ZF announced its line of Electric Blue brake pads in July and officially unveiled the product line at Automechanika in Frankfurt in September. The pads are meant for electric vehicles, with technology that particularly targets brake noise. Since the beginning of 2019, the line covers 97 percent of the European electric vehicle car parc.
The BRAKE Report spoke with Emre Burma, Senior Manager, Product Portfolio Management, Braking for ZF Aftermarket.
Without giving away anything proprietary, how does the pad formulation compare to formulations used for traditional vehicles?
In every region, there are differences in consumer needs and demands. For example, Europe is a high-speed region, performance is more important than anything else.
In some Asian countries, we know that dust is the primary criterion of the customer purchasing decision. So as we identify the demands for targeted vehicle applications or regions, our research and development center in Spain comes up with a formulation resulting in a product meeting those needs.
For electric vehicles, our first focus was, do we have any mix in our pipeline that has a better noise profile? Those kinds of mixes or features of a mix can of course also be used in other vehicles where applicable.
I have to say it’s not only the friction material but also it is the special multilayer shim that we use in combination with special coated accessories that create the better overall NVH profile.
It’s a newer product, but what can you tell me about the reception so far?
It’s too early to say about sales numbers, but I can say it’s very well received by the customers. In some countries where governments are incentivizing electric vehicle registration, like the Nordic countries in Europe, we already had demand before we launched this product. And this demand will only increase in the future.
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How many miles would you expect these pads to be good for?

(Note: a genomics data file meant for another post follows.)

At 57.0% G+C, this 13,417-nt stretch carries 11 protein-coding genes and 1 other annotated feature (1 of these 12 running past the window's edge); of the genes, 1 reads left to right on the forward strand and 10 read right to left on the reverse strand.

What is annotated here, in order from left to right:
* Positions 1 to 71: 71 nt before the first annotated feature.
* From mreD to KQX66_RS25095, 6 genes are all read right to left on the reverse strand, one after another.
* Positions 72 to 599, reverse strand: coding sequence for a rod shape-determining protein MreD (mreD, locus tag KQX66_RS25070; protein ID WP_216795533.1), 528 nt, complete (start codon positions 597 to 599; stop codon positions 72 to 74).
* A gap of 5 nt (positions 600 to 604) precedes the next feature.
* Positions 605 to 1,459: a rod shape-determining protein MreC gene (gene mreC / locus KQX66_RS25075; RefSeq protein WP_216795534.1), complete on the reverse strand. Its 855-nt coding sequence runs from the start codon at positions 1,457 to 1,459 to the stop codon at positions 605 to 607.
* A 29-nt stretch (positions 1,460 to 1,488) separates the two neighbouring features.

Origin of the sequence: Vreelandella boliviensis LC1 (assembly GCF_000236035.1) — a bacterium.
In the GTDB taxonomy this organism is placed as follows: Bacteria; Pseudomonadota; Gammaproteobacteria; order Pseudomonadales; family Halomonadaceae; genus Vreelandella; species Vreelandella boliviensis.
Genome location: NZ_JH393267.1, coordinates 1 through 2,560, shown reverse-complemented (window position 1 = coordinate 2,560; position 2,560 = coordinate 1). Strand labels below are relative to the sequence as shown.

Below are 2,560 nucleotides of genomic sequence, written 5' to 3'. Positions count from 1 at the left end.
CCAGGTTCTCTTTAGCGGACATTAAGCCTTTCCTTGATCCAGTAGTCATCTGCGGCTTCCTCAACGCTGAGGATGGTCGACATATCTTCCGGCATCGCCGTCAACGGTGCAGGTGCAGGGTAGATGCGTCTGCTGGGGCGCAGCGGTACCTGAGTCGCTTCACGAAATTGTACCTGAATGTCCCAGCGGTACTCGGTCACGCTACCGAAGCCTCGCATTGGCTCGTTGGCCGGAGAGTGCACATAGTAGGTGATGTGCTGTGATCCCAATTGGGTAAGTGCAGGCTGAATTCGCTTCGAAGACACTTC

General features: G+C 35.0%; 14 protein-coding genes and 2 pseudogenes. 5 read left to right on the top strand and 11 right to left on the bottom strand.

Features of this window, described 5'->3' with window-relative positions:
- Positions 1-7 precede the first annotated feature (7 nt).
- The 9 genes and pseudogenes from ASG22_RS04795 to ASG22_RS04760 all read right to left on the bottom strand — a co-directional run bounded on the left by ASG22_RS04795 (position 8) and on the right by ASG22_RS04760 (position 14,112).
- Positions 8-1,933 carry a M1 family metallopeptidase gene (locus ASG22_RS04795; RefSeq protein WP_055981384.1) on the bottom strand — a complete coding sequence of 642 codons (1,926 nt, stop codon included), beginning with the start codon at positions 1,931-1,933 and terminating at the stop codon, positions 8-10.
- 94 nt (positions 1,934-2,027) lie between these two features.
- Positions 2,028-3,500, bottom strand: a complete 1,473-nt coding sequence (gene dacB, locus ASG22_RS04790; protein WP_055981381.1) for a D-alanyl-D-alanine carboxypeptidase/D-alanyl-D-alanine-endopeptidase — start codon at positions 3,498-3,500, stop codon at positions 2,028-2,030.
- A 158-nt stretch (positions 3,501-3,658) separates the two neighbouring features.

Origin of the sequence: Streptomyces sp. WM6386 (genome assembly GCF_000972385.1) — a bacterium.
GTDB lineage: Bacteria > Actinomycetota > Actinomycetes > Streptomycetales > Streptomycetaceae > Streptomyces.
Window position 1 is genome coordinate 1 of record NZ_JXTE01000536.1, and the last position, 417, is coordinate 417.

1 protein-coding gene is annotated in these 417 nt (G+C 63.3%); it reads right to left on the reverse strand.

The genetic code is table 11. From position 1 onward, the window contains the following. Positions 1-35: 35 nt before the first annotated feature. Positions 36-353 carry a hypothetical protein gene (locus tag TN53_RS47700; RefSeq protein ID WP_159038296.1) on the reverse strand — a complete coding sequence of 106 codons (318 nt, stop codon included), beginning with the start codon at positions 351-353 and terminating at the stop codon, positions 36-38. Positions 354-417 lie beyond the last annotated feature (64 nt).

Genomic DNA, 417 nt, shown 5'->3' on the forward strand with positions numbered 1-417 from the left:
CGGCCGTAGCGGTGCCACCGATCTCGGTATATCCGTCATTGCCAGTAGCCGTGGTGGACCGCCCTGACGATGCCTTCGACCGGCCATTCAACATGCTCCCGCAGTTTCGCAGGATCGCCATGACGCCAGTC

This is what we are learning along with the car industry. We need more time to come up with reliable mileage windows.
For the smaller vehicle applications, in the city, probably the wear on the brake pads will be very low due to the braking effect of the battery regeneration.
There’s new electric brake blending technology in which drivers can adjust the level of braking coming from battery regeneration because they don’t want a high level of braking effect when they’re driving on the highway at high speeds when they take their foot off the throttle. We don’t yet fully know what sort of impact this technology will have on brake pad wear.
What are some next steps?
We are going to complete the range with hybrid vehicles this year. And we’re also working on further brake pad material formulations. We’re testing it now. It will be more environmentally friendly in terms of the metal content in the brake pads.
Also, we’re preparing a range for Asia, which we want to complete this year. Last year almost 50 percent of all electric vehicles registered in the world were in China. If you consider the incentives in the big cities, it’s very hard to get a number plate for internal combustion vehicles, but it’s very easy to get one for hybrid and electric vehicles. That’s a very strong incentive for Chinese consumers. Asia, and China in particular, is our next focus.
Also, we are talking with our colleagues in North America to figure out how to position the product.
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